Top digital transformation tips of 2022

A compilation of our guest’s best tips this year to excel in digital transformation. Hear espresso shots of invaluable insights from Tricentis customers, industry innovators, and Tricentis’ own. Featuring one of our favorites: If you could change one thing about the application development world, what would it be?


Podcast transcription

This transcript has been edited lightly for clarity and brevity.


Emma: Hello listeners, it’s your host Emma Peet. As the end of 2022 approaches, I invite you to reflect on some of the stellar advice given by our guests this year. We’ve put together a compilation of some of the top insights offered by customers, industry innovators, and Tricentis leaders, to get you inspired.


If you’re a regular listener of Transformation in 10, you’ll know that I always ask our guests one thing, and that is:


In 10 words or less, what’s your best advice for anyone undergoing a digital transformation journey?


Aaron Heahn: So, I think it’s close to 10. I think I would probably say something more along the lines of: show your team the horizon, help them believe it’s achievable, and then get the hell out of the way.


Ernie Lam: I think it’s having flexibility in the journey that you’re going to be taking because everyone’s journey is different.


“There’s no consultant who can come in and deliver you a 20-page pack that will tell you exactly how to get from A to B. You’ve got to do it yourself”.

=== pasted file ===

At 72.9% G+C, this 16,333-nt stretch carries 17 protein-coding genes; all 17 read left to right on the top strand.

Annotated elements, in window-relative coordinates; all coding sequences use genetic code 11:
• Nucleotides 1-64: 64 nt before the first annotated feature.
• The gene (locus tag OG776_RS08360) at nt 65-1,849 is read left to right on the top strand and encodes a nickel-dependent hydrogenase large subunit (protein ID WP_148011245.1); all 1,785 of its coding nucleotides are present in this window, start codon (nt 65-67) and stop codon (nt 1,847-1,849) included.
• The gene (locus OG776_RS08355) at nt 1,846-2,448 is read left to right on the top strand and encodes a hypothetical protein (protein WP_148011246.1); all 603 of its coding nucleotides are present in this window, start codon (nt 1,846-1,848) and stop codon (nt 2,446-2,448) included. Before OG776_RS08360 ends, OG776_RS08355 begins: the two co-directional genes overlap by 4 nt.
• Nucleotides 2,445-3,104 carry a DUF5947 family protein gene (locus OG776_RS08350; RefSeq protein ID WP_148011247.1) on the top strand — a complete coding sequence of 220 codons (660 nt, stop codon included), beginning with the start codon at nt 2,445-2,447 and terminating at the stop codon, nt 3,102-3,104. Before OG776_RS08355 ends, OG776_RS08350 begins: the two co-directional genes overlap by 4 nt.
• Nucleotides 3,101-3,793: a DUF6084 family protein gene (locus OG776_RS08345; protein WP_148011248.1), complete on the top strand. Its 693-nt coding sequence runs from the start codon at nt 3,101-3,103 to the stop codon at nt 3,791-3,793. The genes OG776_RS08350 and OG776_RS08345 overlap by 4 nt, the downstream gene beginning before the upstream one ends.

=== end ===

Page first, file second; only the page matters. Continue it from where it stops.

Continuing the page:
Torsten Welp: For me, it is that digital transformation changes company culture. So, be patient and establish a learning mindset with a positive error culture. That’s my advice.


Markus Bonner: I think it’s very important to build a relevant business risk-weighted automated test set for functional and non-functional topics, and of course, include this into your deployment processes, and build this with a dedicated automation expert. And if you don’t have this, get the right partners to do that.


Wolfgang Gaida: I would say: start a transformation, make it step-by-step, no big bang, and use Tricentis NeoLoad.


Roland Strahlhofer: I want to quote the founder of Tricentis, Wolfgang Platz.


“Something Wolfgang has always said which I think is a little bit forgotten, and still so relevant: “Do the right things, and do the things right.” That’s the easiest way to go forward.”


Amin Chirazi: Choose the right projects/people and create compelling pilots.


Emma: There you heard from incredible champions from our customers, T-Mobile, Sydney Trains, Mobiliar, and Twinformatics, and Managing Directors from Tricentis Partners, Sixsentix and Automators.


Depending on our topic of discussion, we’ve sometimes added a twist to this question. This is true for our next lineup of women leaders, who I posed this question to earlier in the year to celebrate Women’s History Month.